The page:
This article addresses the law in Texas on how a subcontractor recovers the retainage withheld by a prime contractor under the terms of a public works contract. This law applies to public works contracts over $25,000 between the prime contractor and the governmental entity.
Subcontractors in Texas know that when they subcontract with a prime contractor who is involved in a public works contract with a governmental entity (like the state, a county, a municipality or a school district), the prime contractor holds back part of the contract price as retainage. That money is supposed to be paid to the subcontractor after the project is completed.
Sometimes, because of a dispute with the governmental entity or for other reasons, the prime contractor is slow to pay the retainage.
What a subcontractor must do to get the retainage is set out in Chapter 2253 of the Texas Government Code. This article will discuss some of the steps a subcontractor must go through and some of the time deadlines that are faced. This is only an introduction to this area of the law. For specific questions one should contact an attorney familiar with retainage law in Texas.
Governmental entities require that prime contractors doing public works contracts for them obtain payment bonds. If the prime contractor obtains such a bond, the subcontractor cannot sue the governmental entity over the retainage. Conversely, if the governmental entity fails to make sure the prime contractor gets a payment bond, the governmental entity is liable as a surety. Otherwise, only the prime contractor and/or surety are liable.
A subcontractor can verify that a payment bond has been obtained by the prime contractor by requesting a copy from either the prime contractor or the governmental entity.
To recover in a suit on a payment bond for retainage, the subcontractor must mail (by certified or registered mail) written notice of the claim to the prime contractor and the surety on or before the 90th day after the date of final completion of the public work contract.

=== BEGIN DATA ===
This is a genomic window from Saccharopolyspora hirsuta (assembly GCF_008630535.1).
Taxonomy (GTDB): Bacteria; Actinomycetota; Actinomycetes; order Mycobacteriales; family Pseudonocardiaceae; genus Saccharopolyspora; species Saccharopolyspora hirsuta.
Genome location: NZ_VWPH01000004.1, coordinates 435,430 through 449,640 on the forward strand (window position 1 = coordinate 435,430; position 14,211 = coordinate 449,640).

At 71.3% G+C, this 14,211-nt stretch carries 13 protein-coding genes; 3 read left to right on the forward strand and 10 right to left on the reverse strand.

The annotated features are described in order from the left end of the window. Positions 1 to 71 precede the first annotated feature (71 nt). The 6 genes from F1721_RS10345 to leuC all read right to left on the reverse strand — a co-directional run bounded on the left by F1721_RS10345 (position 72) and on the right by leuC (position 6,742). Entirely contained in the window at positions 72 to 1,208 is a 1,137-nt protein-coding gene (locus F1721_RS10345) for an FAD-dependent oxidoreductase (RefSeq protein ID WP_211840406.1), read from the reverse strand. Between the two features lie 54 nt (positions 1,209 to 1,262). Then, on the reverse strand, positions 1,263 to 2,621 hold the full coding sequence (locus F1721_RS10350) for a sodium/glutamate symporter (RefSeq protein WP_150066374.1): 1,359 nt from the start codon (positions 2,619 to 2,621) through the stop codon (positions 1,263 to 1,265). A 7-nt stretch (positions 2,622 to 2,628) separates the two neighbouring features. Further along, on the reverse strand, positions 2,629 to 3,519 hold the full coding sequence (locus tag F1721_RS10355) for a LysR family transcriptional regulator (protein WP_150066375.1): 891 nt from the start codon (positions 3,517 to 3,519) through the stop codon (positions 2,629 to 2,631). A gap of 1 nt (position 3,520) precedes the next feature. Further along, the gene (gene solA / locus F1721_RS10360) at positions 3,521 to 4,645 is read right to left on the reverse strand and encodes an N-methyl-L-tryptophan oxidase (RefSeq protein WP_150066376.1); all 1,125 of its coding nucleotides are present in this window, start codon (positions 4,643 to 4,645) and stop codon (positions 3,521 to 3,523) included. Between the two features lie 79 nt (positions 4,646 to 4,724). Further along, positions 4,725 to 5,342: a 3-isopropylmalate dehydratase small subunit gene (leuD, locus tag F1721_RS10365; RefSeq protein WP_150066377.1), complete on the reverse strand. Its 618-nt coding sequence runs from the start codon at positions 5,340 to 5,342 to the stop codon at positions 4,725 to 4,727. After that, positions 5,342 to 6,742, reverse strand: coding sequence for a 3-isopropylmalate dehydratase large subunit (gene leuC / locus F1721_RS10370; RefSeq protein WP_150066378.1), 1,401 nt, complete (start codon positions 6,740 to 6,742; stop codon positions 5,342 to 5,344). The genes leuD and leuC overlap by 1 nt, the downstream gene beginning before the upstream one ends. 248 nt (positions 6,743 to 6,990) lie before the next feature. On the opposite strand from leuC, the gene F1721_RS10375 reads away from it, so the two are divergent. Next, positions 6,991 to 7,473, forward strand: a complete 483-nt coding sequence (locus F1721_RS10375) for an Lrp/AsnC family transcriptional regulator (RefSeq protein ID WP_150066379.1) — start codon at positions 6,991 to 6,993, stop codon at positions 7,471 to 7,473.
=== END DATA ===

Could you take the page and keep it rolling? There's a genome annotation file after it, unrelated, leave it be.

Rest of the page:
This date is not always easy to ascertain. Speed is of the essence here, but determining "the date of final completion of the public work contract" can get complicated. If you think you have missed this deadline, do not give up without talking to a lawyer.
The written notice shall consist of a statement of: (a) the amount of the [sub] contract; (b) the amount paid; and (c) the outstanding balance.
The notice to the prime contractor must be addressed to the prime contractor's residence or last known business address.
Once the notice of claim is mailed, the subcontractor may sue the prime contractor or surety (jointly or severally), on the payment bond, if the claim is not paid before the 61st day after the date the notice of the claim is mailed. Suit must be brought within one year of mailing said notice. Suit shall be brought in the county in which any part of the public work is located.
One can recover the unpaid balance of the claim and reasonable attorney fees.
Apparently, under Section 2253.074, either side can obtain its reasonable attorney fees and costs that are equitable (i.e., upon prevailing).
In conclusion, the good thing about retainage law in Texas is that there is usually a solvent defendant to pay the judgment. The bad thing is that there are a number of hoops a subcontractor must jump through to collect. Please contact a lawyer if you have specific questions.
Written by Donald Ray Burger, Attorney at Law
Last Revised July 15, 1996
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